Why is dentistry and podiatry separate from medicine?

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Like why do dentists and podiatrists have their own special schools for their profession. Why is dental insurance separate from medical insurance? What makes oral health and calf/foot health so special that it requires its own schooling? The cardiovascular system is really complex yet all cardiologists and cardiovascular surgeons go to medical school first. What makes dentistry and podiatry any different?

In: Biology

3 Answers

Anonymous 0 Comments

I’m just confused as to why dentistry and podiatry can’t be medical specialties that medical graduates can specialize in rather than completely different professions.

Anonymous 0 Comments

The short answer for why dentists aren’t doctors: Tradition.

The long answer:

One of the very obvious treatments that was discovered very early on (I’m talking the Assyrians) was that you can stop toothache by pulling the teeth out. And it **worked**, unlike a lot of early treatments. This wound up creating the profession known as the Barber-Surgeon. In the middle ages, you went to a barber, not a doctor, for teeth pulling and surgery. Surgery and dentistry was looked down upon as messy and unpleasant.

Medicine and dentistry were then, very different things. Early doctors weren’t all that good (through no fault of their own) – they could help, they’d look after you, they try and get you better, but they didn’t have modern medicine; no antibiotics for your infection, no insulin for your diabetes, so on. Contrast that with the barber-surgeon, who reached into your gob, yanked your tooth out, and then you actually were cured.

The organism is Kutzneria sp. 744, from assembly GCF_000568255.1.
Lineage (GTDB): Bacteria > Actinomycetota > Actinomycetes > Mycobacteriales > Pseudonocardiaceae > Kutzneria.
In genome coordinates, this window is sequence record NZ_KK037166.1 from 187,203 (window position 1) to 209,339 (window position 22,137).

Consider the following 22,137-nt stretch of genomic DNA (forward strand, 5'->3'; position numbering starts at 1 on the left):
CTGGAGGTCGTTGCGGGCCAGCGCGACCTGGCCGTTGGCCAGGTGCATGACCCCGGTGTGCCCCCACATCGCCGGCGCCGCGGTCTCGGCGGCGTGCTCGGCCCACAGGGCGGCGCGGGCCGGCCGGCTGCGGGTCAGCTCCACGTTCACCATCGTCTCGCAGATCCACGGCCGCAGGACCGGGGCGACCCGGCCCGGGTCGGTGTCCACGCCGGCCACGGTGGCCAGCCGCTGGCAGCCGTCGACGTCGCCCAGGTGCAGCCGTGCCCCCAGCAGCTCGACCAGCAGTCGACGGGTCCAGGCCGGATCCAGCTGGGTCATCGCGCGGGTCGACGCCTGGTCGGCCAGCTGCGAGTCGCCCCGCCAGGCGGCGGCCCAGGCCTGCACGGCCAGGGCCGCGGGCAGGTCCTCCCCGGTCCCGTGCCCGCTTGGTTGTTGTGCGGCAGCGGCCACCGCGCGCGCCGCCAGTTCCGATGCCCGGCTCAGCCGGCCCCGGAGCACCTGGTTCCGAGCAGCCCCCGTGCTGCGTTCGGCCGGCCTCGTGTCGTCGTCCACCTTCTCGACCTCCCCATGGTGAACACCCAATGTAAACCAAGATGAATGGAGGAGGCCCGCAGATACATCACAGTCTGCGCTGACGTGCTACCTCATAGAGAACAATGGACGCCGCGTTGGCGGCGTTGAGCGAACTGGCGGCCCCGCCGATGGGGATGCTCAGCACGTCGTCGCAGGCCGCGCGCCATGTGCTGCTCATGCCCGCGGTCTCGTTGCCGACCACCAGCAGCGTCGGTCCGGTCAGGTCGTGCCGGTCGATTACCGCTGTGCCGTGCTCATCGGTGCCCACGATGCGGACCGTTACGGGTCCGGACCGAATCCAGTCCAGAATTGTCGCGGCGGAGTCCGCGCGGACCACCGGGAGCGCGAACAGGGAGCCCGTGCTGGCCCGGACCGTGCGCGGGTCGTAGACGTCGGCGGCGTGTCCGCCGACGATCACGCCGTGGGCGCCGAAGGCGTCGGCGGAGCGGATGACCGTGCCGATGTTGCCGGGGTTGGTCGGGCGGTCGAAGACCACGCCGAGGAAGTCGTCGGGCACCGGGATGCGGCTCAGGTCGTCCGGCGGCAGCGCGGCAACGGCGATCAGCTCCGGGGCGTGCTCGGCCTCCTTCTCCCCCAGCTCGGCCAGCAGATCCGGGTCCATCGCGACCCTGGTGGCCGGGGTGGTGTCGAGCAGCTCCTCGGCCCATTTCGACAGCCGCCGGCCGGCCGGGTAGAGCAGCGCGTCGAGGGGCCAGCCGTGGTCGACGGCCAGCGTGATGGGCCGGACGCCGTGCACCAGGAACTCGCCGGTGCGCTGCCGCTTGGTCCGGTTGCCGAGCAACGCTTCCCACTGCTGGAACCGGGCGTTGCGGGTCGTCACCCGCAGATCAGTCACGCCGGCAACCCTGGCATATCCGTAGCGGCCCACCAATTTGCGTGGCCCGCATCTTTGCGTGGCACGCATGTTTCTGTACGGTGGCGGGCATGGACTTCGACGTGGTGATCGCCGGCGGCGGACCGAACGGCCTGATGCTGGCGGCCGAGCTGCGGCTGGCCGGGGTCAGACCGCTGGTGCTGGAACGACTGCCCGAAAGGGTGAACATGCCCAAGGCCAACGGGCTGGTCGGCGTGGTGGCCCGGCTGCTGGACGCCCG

Dentistry wasn’t as academic as medicine because it was so ‘hands on’, so there’s long been a divide between the two. Barber-surgeons weren’t considered on the same level as doctors and physicians – they didn’t need to be educated, didn’t need to go to university, they could just apprentice to a barber and there you have it, now I can amputate your limb. “Dentists” were tradesmen, not academics.

Then science advances; we discover things like blood circulation and that bacteria exist, and about anaesthetics, and the practise of dentistry gets more complex. In 1840, the first dental college opened in Baltimore, and a few more colleges crop up and become associated with university, and at last, Dentistry is considered an actually academic subject and a respectable profession.

Anonymous 0 Comments

Dentistry could and should be a branch of “medicine”. There’s historical reasons for the division but what keeps it apart is money. Dentists make so much money in private practice that they really don’t want anything to do with medicine – especially in countries where medicine is socialised.